The Past

Media created a false narrative of what Juneteenth is by painting it as a “celebration” to the end of slavery in the United States. In reality, it is the date 250,000 enslaved Black Americans in Galveston, Texas, were told they were free on June 19, 1865 – 2.5 years after the Emancipation Proclamation (signed Jan. 1, 1863) went into effect. Outdoor Afro is correcting this narrative by sharing this history nationwide. To honor this day, we encourage our community, partners, and regional networks to spend time in nature (whether a nearby beach, swimming pool, or public park for example). Our organization invites neighborhoods across the United States to join us to reflect on and commemorate freedom, asking ourselves: What does freedom mean to me?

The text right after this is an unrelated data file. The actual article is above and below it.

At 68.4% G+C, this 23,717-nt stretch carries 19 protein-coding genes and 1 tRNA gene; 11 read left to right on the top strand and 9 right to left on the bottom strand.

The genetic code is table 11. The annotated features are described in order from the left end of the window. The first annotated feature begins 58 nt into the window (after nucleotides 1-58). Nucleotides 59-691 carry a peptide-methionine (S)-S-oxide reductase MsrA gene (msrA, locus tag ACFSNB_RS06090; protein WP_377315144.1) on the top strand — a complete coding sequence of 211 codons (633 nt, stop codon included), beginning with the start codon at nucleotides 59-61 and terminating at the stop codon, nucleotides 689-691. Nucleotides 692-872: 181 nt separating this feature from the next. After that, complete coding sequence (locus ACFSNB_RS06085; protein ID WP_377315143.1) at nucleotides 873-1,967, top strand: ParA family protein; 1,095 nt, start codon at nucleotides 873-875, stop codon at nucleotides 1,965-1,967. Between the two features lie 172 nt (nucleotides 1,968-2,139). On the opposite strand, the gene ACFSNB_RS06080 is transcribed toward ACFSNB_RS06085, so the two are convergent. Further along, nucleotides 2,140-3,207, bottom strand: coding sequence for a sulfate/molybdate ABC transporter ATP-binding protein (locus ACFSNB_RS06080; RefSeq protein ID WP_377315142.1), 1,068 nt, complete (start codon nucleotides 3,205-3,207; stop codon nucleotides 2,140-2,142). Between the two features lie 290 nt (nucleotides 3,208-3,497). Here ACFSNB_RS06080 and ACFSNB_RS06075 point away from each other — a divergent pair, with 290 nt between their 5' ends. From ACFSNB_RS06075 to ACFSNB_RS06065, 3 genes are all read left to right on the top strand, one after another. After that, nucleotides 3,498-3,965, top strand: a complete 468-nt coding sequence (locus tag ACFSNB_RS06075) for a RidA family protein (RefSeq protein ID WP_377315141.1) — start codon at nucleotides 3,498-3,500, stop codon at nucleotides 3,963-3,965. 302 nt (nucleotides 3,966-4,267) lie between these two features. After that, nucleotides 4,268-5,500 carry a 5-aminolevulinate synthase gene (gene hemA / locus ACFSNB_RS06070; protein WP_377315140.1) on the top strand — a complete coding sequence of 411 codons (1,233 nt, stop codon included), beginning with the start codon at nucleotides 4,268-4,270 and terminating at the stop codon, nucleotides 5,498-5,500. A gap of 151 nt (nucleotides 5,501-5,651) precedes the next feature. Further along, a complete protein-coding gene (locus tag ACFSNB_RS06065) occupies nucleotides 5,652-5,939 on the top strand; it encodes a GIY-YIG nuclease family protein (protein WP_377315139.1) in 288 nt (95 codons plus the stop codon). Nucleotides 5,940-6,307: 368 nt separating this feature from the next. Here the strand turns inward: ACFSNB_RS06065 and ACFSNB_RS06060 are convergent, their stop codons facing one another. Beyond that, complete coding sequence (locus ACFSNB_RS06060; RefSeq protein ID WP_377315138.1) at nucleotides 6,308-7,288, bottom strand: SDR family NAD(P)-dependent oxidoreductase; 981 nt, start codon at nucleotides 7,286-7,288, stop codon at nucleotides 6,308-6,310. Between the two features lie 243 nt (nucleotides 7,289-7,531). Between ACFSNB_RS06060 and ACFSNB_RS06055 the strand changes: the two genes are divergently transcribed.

The Present

Org theme: “Juneteenth 2024: Freedom to Access Water.” Our commemoration takes place Wednesday, June 19, on the federal holiday. It’s Outdoor Afro’s way of continuing to educate and course correct digital audiences and the general public about the true meaning of Juneteenth and our community connections to land, wildlife, and water.

How you canget involved?

SIMPLY GO OUTSIDE. By doing so, you’re pledging to join us in the outdoors. That’s it. Since Outdoor Afro dedicates each year to strengthening relationships with local waterways, discover a nearby water source in your neighborhood for only 2.5 hours – to reflect in honor of the 2.5 years that freedom delayed for 250,000 enslaved Black people of Galveston, Texas.